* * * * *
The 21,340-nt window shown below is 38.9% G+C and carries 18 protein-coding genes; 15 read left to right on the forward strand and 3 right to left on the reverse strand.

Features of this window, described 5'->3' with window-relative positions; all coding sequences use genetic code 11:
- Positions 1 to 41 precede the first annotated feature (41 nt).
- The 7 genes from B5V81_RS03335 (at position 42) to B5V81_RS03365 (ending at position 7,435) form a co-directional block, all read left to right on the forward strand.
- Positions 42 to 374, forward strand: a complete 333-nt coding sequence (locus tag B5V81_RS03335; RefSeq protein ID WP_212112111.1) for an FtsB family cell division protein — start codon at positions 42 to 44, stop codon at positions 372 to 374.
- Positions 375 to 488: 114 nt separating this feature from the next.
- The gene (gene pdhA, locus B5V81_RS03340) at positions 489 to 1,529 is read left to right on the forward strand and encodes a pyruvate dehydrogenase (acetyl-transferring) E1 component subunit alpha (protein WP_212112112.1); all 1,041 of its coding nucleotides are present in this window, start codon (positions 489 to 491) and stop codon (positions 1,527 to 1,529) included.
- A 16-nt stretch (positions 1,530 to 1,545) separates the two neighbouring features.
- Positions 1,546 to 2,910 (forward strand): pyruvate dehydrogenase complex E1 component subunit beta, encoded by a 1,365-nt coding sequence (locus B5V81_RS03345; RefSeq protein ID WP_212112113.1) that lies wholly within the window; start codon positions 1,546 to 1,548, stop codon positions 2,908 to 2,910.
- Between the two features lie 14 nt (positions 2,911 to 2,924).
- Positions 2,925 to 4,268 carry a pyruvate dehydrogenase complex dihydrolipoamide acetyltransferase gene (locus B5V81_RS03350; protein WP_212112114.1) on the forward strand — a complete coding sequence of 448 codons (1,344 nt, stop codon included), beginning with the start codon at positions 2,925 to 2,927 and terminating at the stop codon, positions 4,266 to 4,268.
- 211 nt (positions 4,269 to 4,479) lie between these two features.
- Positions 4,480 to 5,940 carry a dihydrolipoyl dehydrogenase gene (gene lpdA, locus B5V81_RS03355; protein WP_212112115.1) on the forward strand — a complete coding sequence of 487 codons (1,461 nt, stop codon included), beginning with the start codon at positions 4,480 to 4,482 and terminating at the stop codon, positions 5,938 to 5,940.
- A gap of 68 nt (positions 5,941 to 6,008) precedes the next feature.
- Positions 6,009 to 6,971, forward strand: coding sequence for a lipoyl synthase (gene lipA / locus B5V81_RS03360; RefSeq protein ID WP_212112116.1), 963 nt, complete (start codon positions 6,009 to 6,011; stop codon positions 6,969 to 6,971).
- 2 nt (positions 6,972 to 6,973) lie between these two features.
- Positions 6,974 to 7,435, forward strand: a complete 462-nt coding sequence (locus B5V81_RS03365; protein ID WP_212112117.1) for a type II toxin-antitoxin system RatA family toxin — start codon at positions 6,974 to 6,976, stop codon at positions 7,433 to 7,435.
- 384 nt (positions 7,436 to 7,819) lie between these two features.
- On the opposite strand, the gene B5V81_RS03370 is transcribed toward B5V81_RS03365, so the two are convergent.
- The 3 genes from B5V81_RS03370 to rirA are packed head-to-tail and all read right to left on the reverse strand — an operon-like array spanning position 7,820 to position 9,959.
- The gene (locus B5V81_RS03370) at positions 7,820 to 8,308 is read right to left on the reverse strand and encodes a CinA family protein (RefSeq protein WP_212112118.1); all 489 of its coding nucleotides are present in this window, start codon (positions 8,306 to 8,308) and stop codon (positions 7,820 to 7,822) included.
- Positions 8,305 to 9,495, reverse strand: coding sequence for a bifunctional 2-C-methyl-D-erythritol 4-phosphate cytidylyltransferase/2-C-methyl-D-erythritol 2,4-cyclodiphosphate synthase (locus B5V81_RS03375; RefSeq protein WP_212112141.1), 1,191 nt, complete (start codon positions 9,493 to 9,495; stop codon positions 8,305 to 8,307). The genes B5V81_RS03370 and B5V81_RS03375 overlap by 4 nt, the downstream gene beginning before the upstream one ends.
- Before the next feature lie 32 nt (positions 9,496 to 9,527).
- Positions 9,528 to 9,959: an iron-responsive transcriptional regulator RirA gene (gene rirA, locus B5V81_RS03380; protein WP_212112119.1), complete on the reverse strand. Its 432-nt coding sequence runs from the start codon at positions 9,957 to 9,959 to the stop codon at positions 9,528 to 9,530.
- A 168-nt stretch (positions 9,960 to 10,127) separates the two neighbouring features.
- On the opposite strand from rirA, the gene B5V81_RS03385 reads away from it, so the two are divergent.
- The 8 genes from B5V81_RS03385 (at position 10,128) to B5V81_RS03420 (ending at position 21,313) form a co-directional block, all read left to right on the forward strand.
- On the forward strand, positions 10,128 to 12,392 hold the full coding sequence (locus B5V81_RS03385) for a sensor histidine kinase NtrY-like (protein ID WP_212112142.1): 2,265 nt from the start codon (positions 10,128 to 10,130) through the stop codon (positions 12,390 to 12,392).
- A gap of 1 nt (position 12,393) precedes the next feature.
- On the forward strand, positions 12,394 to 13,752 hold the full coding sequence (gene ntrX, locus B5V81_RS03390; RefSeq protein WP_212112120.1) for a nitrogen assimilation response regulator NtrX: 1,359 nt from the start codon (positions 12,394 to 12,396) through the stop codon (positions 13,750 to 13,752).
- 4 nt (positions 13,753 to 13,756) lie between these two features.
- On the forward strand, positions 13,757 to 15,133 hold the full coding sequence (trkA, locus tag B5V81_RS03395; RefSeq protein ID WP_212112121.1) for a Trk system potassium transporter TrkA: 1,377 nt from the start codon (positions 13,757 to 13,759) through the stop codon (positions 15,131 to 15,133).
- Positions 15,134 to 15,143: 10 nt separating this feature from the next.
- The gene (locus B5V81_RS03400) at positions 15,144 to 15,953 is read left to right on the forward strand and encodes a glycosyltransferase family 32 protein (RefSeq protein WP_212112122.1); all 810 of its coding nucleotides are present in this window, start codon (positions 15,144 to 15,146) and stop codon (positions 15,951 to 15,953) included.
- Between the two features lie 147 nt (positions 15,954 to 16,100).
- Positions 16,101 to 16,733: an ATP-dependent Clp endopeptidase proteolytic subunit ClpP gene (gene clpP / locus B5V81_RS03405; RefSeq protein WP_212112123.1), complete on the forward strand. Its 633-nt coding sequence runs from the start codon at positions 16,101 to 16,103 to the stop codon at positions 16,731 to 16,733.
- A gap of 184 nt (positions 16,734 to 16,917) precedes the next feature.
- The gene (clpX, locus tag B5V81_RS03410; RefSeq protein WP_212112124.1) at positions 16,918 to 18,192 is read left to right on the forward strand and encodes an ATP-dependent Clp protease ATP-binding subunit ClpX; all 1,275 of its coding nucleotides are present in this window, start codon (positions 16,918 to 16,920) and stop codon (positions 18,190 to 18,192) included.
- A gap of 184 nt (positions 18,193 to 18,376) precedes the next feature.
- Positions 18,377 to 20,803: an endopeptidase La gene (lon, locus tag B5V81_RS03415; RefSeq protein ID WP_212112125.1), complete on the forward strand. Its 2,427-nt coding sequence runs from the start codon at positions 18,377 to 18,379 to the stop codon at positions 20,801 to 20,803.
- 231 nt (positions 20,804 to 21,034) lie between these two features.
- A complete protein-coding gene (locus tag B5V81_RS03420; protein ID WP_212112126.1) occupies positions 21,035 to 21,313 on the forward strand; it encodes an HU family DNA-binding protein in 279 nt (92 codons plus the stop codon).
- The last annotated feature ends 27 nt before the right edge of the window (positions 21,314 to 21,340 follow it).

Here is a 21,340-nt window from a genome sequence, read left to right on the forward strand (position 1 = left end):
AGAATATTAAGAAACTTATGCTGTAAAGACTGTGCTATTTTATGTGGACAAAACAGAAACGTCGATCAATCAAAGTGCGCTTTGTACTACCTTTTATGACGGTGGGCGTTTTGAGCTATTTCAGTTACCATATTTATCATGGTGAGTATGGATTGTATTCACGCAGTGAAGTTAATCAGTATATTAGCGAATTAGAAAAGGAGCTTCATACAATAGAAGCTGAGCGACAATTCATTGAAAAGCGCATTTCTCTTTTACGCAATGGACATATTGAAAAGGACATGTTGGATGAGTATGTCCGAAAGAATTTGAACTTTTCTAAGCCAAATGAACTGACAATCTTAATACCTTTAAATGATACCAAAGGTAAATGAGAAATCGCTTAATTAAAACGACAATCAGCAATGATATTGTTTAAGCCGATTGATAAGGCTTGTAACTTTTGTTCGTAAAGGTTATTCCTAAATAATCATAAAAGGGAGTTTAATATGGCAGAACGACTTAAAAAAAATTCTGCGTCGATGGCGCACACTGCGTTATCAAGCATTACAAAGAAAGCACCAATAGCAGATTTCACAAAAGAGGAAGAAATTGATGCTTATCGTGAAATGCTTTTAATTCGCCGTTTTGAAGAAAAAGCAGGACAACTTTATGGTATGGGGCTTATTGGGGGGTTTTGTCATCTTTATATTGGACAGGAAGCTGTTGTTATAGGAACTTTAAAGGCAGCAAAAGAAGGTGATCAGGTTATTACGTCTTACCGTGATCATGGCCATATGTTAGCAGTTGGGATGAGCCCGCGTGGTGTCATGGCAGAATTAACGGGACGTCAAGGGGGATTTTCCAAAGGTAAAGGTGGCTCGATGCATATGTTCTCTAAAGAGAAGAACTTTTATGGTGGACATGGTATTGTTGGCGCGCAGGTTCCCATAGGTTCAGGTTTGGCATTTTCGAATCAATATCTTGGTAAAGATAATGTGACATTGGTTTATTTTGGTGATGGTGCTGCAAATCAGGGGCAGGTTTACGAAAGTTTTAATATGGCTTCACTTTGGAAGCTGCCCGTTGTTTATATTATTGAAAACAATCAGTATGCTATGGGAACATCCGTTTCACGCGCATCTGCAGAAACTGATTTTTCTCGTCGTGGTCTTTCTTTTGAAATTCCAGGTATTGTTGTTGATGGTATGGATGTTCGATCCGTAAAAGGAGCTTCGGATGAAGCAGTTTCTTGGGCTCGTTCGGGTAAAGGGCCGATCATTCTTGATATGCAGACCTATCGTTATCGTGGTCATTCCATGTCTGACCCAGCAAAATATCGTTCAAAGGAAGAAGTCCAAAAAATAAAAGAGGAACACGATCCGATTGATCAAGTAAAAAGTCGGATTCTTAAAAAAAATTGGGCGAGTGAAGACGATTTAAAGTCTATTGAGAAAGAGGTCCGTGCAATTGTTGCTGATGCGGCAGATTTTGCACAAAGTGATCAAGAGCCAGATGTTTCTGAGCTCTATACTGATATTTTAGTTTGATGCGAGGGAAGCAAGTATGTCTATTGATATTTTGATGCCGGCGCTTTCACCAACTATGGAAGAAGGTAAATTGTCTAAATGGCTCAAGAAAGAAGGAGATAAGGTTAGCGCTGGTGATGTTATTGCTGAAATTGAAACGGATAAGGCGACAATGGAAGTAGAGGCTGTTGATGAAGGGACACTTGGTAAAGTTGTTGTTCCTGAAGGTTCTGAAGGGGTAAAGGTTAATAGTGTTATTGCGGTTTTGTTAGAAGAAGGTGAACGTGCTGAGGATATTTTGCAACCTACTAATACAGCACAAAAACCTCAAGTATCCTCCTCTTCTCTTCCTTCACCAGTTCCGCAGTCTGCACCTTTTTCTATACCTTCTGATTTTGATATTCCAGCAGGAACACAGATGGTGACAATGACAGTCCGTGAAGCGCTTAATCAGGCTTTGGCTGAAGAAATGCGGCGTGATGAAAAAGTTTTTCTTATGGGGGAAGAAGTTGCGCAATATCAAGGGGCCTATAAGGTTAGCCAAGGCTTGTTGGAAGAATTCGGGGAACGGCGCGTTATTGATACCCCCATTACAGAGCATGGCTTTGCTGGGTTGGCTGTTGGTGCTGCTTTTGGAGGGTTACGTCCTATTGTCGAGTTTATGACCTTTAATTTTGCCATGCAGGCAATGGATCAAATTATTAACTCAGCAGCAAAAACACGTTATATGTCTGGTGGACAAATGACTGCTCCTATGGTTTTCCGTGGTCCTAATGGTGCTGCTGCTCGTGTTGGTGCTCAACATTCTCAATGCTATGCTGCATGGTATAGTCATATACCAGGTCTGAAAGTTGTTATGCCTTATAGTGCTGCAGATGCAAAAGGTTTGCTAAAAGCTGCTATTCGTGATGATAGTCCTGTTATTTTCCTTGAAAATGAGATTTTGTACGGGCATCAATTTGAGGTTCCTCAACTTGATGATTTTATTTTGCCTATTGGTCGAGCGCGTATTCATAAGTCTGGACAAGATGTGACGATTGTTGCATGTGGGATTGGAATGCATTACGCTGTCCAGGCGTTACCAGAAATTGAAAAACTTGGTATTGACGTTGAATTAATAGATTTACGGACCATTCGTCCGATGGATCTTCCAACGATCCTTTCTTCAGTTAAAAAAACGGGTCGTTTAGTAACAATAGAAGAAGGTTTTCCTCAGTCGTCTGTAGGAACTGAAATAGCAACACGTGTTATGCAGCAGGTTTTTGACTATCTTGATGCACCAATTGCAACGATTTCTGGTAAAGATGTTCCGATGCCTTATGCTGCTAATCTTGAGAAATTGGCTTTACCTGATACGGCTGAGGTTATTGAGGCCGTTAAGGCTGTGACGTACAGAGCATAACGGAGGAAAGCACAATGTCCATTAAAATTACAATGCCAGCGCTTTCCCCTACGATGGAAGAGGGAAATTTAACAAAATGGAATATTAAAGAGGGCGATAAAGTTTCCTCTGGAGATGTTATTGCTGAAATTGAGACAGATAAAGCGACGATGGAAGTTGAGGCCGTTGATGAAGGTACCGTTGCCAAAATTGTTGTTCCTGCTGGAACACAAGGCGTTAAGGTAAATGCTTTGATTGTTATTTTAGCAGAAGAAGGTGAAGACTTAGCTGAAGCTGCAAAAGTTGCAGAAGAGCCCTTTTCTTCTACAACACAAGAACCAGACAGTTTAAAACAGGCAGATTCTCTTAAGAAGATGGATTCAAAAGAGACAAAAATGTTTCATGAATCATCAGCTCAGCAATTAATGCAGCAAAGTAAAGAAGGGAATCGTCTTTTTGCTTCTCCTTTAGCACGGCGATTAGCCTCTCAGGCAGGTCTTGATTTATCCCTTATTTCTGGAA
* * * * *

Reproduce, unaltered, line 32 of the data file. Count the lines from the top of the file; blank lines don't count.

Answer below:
- On the forward strand, positions 13,757 to 15,133 hold the full coding sequence (trkA, locus tag B5V81_RS03395; RefSeq protein ID WP_212112121.1) for a Trk system potassium transporter TrkA: 1,377 nt from the start codon (positions 13,757 to 13,759) through the stop codon (positions 15,131 to 15,133).